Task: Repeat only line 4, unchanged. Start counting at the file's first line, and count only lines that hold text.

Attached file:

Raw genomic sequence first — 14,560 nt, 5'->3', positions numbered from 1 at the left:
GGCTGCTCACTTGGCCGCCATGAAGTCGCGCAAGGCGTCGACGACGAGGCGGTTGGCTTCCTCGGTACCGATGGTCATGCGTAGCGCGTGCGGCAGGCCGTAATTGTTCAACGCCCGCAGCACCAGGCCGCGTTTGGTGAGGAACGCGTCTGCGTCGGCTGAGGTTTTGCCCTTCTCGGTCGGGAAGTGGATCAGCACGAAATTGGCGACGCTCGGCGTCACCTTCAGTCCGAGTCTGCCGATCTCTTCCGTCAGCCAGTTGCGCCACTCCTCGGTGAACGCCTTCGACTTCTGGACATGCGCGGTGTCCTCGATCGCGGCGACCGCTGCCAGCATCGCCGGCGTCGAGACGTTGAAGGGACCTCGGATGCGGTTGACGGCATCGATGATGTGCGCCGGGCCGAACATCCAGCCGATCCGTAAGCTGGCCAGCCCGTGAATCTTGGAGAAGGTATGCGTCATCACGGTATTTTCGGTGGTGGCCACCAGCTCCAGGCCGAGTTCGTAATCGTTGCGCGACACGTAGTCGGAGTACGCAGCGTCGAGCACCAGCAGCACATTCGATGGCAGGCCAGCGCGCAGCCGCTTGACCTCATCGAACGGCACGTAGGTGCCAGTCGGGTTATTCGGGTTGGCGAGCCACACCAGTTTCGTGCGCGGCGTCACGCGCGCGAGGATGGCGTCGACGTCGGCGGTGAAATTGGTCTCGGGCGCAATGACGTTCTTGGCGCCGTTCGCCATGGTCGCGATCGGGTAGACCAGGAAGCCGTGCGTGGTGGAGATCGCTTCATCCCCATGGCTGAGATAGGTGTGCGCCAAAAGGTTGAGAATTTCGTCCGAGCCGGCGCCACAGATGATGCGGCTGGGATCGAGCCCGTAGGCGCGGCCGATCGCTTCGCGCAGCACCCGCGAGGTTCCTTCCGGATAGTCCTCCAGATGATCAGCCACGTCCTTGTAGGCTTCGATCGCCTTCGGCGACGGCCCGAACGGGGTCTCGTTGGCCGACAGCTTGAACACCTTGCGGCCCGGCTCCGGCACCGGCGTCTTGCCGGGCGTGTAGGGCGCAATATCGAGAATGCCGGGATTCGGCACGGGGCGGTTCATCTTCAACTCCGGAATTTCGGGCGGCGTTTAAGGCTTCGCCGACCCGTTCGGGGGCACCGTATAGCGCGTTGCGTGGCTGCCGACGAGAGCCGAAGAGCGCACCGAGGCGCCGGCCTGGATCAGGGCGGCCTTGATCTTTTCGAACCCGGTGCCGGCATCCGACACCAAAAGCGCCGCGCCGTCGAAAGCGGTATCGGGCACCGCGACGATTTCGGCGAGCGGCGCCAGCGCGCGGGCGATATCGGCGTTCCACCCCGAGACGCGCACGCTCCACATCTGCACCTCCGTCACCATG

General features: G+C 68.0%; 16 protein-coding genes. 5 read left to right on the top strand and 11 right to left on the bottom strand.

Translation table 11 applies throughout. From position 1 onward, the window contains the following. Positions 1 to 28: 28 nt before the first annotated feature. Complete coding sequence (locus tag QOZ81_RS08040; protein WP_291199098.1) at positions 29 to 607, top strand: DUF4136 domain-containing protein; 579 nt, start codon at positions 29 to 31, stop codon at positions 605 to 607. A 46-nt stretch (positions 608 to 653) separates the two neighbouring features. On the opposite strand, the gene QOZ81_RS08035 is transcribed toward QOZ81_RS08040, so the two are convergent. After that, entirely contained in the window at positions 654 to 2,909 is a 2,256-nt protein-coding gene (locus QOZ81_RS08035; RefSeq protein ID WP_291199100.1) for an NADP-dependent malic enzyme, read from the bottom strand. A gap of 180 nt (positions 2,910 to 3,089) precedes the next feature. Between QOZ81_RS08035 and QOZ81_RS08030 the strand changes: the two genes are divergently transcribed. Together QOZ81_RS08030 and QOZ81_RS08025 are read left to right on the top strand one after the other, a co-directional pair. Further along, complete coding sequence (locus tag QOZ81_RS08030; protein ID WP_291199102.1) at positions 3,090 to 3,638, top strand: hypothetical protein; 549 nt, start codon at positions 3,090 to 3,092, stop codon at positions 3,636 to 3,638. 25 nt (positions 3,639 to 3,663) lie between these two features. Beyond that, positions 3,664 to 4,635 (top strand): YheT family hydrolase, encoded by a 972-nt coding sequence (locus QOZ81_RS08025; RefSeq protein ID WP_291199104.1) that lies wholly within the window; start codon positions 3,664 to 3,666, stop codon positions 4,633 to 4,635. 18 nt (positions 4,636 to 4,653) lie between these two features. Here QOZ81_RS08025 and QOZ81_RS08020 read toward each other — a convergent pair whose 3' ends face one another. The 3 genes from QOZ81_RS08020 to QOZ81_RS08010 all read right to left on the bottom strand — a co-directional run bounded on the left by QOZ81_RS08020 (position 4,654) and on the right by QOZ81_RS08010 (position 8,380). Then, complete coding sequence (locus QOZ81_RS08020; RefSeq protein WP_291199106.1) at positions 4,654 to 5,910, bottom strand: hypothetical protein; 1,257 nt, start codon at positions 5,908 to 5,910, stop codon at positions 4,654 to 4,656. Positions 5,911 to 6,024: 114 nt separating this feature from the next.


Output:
Translation table 11 applies throughout. From position 1 onward, the window contains the following. Positions 1 to 28: 28 nt before the first annotated feature. Complete coding sequence (locus tag QOZ81_RS08040; protein WP_291199098.1) at positions 29 to 607, top strand: DUF4136 domain-containing protein; 579 nt, start codon at positions 29 to 31, stop codon at positions 605 to 607. A 46-nt stretch (positions 608 to 653) separates the two neighbouring features. On the opposite strand, the gene QOZ81_RS08035 is transcribed toward QOZ81_RS08040, so the two are convergent. After that, entirely contained in the window at positions 654 to 2,909 is a 2,256-nt protein-coding gene (locus QOZ81_RS08035; RefSeq protein ID WP_291199100.1) for an NADP-dependent malic enzyme, read from the bottom strand. A gap of 180 nt (positions 2,910 to 3,089) precedes the next feature. Between QOZ81_RS08035 and QOZ81_RS08030 the strand changes: the two genes are divergently transcribed. Together QOZ81_RS08030 and QOZ81_RS08025 are read left to right on the top strand one after the other, a co-directional pair. Further along, complete coding sequence (locus tag QOZ81_RS08030; protein ID WP_291199102.1) at positions 3,090 to 3,638, top strand: hypothetical protein; 549 nt, start codon at positions 3,090 to 3,092, stop codon at positions 3,636 to 3,638. 25 nt (positions 3,639 to 3,663) lie between these two features. Beyond that, positions 3,664 to 4,635 (top strand): YheT family hydrolase, encoded by a 972-nt coding sequence (locus QOZ81_RS08025; RefSeq protein ID WP_291199104.1) that lies wholly within the window; start codon positions 3,664 to 3,666, stop codon positions 4,633 to 4,635. 18 nt (positions 4,636 to 4,653) lie between these two features. Here QOZ81_RS08025 and QOZ81_RS08020 read toward each other — a convergent pair whose 3' ends face one another. The 3 genes from QOZ81_RS08020 to QOZ81_RS08010 all read right to left on the bottom strand — a co-directional run bounded on the left by QOZ81_RS08020 (position 4,654) and on the right by QOZ81_RS08010 (position 8,380). Then, complete coding sequence (locus QOZ81_RS08020; RefSeq protein WP_291199106.1) at positions 4,654 to 5,910, bottom strand: hypothetical protein; 1,257 nt, start codon at positions 5,908 to 5,910, stop codon at positions 4,654 to 4,656. Positions 5,911 to 6,024: 114 nt separating this feature from the next.